Gamification and Training
What advantages can Gamification offer on an experiential level?
The game and the active inclusion of the participant are not new in training, because the learning process itself has always required the individual to make a reasoned commitment.
Starting from this global training concept, it is clear that gamification cannot end with the simple decision of the rules of the game (scoring, badges ...).
To address the issue of gamification and its most interesting implications, it is worth asking:
Why is gamification chosen and what do organizations expect from an educational model based on experience?
The secret motivation (but not too much) of this choice lies in the need to "break" the routine from the classic or active training provided so far, to promote a renewed interest in learning processes and for a change of approach to training. Therefore, this "blowing up the table" brings all participants back to the starting line on training. Let's focus on this starting line: we will find digital natives and digital adults.
It is precisely in the change of work and of the characteristics of the workers that the second motivation for the choice of gamification arises. To facilitate the aforementioned changes, the greatest competence that can be acquired is that of using technology in a conscious and targeted way. Being digital not only as a productivity tool, but also to identify relevant information and share it with your colleagues: technology generates sharing.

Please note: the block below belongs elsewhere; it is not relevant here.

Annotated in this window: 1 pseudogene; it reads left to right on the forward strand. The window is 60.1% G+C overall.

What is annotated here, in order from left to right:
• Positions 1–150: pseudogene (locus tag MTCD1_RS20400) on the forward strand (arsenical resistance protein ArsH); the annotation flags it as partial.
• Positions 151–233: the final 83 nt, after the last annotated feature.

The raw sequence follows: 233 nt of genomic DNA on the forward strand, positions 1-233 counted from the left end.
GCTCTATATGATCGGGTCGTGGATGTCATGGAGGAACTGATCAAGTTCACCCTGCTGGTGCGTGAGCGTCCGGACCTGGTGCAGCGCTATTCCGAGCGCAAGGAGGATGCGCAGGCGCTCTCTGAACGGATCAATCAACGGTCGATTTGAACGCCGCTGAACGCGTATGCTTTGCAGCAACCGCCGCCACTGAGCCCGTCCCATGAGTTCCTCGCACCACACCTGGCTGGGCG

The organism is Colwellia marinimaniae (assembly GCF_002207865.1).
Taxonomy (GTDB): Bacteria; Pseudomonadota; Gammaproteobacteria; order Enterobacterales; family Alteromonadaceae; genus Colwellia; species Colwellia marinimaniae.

Every day each of us is able to do something that he has never done if he knows a reliable channel from which to draw the right Know-how, in the times he needs for learning.
In light of the above, the digital skills that today influence the labor market can be classified into:
- Search and select channels of information and data.
- Analyze and manage digital data.
- Use technology for sharing and collaboration.
- Apply your creativity in the use of technology.
It is precisely the advanced digital skills of the recipients that allow you to think about experiences and new training environments such as gamification, where you can create a mix of informal learning (informal learning), social (social learning) and formal (formal learning).
Realizing such complex learning requires an effective engagement of the participant and the planning momentum that achieves balanced and functional gaming learning becomes essential. To achieve this perfect combination it is necessary to consider the characteristics of learning, including:
- Perception of the usefulness of learning.
- Need for anchoring to real life.
- Inclusion and reference to one's own experiences.
- Play an active and personal role in learning.
Given these premises, experiential training, engagement and gaming are the key elements for building a design paradigm that maximizes learning opportunities.
Ultimately, workers are potentially ready for this complex learning and, therefore, the hand moves on to the design that must seek, respect and implement the balance of the found paradigm.